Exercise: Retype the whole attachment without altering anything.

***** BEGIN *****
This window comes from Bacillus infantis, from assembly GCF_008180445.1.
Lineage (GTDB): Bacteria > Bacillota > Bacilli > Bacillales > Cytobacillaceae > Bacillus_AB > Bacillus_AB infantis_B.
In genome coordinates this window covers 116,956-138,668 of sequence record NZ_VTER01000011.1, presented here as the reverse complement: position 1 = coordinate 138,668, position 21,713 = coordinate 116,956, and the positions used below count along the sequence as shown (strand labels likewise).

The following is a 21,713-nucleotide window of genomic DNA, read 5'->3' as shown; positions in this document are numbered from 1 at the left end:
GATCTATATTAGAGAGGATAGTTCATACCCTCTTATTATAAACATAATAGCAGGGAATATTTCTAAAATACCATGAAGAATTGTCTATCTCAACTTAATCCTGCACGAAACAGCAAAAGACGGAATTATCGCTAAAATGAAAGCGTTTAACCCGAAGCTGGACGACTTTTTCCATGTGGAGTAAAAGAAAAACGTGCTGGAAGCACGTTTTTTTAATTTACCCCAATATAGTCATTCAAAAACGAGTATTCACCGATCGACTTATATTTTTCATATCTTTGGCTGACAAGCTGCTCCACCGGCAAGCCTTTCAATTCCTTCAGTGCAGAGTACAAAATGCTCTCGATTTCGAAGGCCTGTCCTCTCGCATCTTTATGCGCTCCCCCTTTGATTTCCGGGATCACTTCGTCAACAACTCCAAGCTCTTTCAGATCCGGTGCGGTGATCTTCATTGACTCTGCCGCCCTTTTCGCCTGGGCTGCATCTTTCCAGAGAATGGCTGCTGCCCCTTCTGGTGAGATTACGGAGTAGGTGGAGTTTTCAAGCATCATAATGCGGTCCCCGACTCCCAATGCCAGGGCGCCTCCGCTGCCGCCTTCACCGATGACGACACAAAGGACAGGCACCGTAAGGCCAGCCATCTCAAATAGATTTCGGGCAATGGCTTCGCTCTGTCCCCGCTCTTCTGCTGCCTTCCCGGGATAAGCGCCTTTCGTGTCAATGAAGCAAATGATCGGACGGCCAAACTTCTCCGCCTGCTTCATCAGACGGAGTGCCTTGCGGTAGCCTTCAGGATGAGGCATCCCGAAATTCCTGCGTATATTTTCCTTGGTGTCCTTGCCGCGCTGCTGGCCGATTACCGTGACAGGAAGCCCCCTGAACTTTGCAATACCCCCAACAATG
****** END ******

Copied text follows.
This window comes from Bacillus infantis, from assembly GCF_008180445.1.
Lineage (GTDB): Bacteria > Bacillota > Bacilli > Bacillales > Cytobacillaceae > Bacillus_AB > Bacillus_AB infantis_B.
In genome coordinates this window covers 116,956-138,668 of sequence record NZ_VTER01000011.1, presented here as the reverse complement: position 1 = coordinate 138,668, position 21,713 = coordinate 116,956, and the positions used below count along the sequence as shown (strand labels likewise).

The following is a 21,713-nucleotide window of genomic DNA, read 5'->3' as shown; positions in this document are numbered from 1 at the left end:
GATCTATATTAGAGAGGATAGTTCATACCCTCTTATTATAAACATAATAGCAGGGAATATTTCTAAAATACCATGAAGAATTGTCTATCTCAACTTAATCCTGCACGAAACAGCAAAAGACGGAATTATCGCTAAAATGAAAGCGTTTAACCCGAAGCTGGACGACTTTTTCCATGTGGAGTAAAAGAAAAACGTGCTGGAAGCACGTTTTTTTAATTTACCCCAATATAGTCATTCAAAAACGAGTATTCACCGATCGACTTATATTTTTCATATCTTTGGCTGACAAGCTGCTCCACCGGCAAGCCTTTCAATTCCTTCAGTGCAGAGTACAAAATGCTCTCGATTTCGAAGGCCTGTCCTCTCGCATCTTTATGCGCTCCCCCTTTGATTTCCGGGATCACTTCGTCAACAACTCCAAGCTCTTTCAGATCCGGTGCGGTGATCTTCATTGACTCTGCCGCCCTTTTCGCCTGGGCTGCATCTTTCCAGAGAATGGCTGCTGCCCCTTCTGGTGAGATTACGGAGTAGGTGGAGTTTTCAAGCATCATAATGCGGTCCCCGACTCCCAATGCCAGGGCGCCTCCGCTGCCGCCTTCACCGATGACGACACAAAGGACAGGCACCGTAAGGCCAGCCATCTCAAATAGATTTCGGGCAATGGCTTCGCTCTGTCCCCGCTCTTCTGCTGCCTTCCCGGGATAAGCGCCTTTCGTGTCAATGAAGCAAATGATCGGACGGCCAAACTTCTCCGCCTGCTTCATCAGACGGAGTGCCTTGCGGTAGCCTTCAGGATGAGGCATCCCGAAATTCCTGCGTATATTTTCCTTGGTGTCCTTGCCGCGCTGCTGGCCGATTACCGTGACAGGAAGCCCCCTGAACTTTGCAATACCCCCAACAATG